DeKalb elections chief Maxine Daniels says unless state lawmakers resolve their political differences quickly, school board elections scheduled for May will be delayed.
“We can’t make law and so unless we’re provided with some kind of guidance, some kind of law, we will not do anything,” said Daniels.
In 2011, the state passed a law shrinking DeKalb’s school board from nine seats to seven. That change is supposed to go into effect this election year, but an updated district map still isn’t ready. Members of DeKalb’s legislative delegation and school board have butted heads over the issue since the 2011 law was passed.
Daniels says her office needs clarity on the new map by March 3, the qualifying day for school board candidates.
“If nothing is resolved between now and qualifying, then at that point in March, we won’t be able to qualify anybody and so we know that will go to court and we’ll just depend on the court to straighten it all out,” said Daniels.
To avoid that scenario, Rep. Mike Jacobs, R – Brookhaven, is sponsoring House Bill 979, which would keep the district lines the same, and simply eliminate the two at-large members.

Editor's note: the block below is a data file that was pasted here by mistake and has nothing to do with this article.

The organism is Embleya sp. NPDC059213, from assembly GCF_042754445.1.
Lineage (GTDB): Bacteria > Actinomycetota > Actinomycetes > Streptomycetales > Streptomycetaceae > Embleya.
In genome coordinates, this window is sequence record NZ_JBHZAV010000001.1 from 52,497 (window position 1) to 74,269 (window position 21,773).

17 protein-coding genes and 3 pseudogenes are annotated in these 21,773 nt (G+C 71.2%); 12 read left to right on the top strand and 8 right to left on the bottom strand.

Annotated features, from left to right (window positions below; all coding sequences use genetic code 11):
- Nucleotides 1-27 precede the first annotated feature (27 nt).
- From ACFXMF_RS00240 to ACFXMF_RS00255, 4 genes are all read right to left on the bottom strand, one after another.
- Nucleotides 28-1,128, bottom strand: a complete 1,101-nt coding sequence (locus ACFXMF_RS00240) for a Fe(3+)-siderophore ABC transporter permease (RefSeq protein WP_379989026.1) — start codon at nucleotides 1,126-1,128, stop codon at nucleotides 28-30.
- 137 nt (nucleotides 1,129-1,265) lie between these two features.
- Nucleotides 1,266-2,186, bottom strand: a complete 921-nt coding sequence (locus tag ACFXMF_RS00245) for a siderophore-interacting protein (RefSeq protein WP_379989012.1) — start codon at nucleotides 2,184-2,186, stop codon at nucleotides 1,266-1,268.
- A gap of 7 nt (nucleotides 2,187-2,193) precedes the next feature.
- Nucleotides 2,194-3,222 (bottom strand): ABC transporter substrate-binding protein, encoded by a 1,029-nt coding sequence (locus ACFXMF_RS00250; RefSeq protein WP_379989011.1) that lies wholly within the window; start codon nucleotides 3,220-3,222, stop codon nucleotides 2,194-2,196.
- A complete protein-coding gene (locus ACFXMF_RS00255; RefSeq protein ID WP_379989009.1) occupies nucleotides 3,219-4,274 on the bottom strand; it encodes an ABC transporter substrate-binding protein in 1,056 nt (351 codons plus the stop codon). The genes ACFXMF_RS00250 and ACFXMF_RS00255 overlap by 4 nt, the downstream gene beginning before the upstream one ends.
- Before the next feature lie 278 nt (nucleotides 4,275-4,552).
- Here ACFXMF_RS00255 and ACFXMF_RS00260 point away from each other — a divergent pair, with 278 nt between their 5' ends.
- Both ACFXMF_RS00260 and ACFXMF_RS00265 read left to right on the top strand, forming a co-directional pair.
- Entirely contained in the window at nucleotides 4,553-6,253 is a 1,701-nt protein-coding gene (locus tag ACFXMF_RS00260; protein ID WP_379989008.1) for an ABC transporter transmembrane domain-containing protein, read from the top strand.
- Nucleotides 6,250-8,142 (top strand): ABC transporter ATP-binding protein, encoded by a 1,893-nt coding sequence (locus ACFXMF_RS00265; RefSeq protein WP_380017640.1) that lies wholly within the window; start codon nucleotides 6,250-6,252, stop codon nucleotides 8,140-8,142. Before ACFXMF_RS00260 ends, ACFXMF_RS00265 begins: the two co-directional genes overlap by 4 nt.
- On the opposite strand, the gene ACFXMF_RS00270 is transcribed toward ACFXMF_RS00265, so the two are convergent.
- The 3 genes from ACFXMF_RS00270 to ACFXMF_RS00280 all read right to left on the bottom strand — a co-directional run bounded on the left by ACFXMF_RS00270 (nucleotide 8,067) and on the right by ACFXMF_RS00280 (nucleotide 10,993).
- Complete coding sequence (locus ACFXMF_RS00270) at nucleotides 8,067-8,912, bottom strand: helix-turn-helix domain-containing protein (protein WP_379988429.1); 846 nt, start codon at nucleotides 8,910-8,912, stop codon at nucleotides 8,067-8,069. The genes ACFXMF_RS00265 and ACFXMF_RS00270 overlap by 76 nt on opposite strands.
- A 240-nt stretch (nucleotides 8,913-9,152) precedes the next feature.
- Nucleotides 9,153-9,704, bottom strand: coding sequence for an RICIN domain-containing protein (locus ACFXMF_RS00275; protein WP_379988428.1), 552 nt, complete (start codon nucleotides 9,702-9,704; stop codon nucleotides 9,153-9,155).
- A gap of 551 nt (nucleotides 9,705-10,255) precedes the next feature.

On the House floor Thursday, Jacobs said it was urgent House members vote for his bill. He pointed to the fact no alternative proposal had been offered by the Democratically-controlled DeKalb delegation and warned there was only four more days until Crossover Day, the deadline in which legislation must pass at least one chamber to remain alive.
“Stability is key for keeping the progress of this board of education. By keeping these seven seats intact, this bill provides stability,” said Jacobs.
In response, the leader of the DeKalb delegation, Democrat Howard Mosby, called for more time and insisted the issue should be decided locally, not by the full House. He downplayed Jacobs’ sense of urgency.
“There are a lot of politics around this and so we want to be thoughtful in this process and we want the delegation to take the time to make this right,” said Mosby.
Jacobs’ bill ultimately passed 111-60 and is now headed to the Senate.
Hours after the vote, the DeKalb delegation released its proposed map.
It immediately troubled Maxine Daniels, DeKalb’s elections chief.
“We’re talking about wholesale changes in the district lines. That is a very elaborate process for us and it opens us up to errors,” said Daniels.
She said Jacobs’ bill is more practical at this late stage and said the Democrats’ proposal would be an extreme challenge.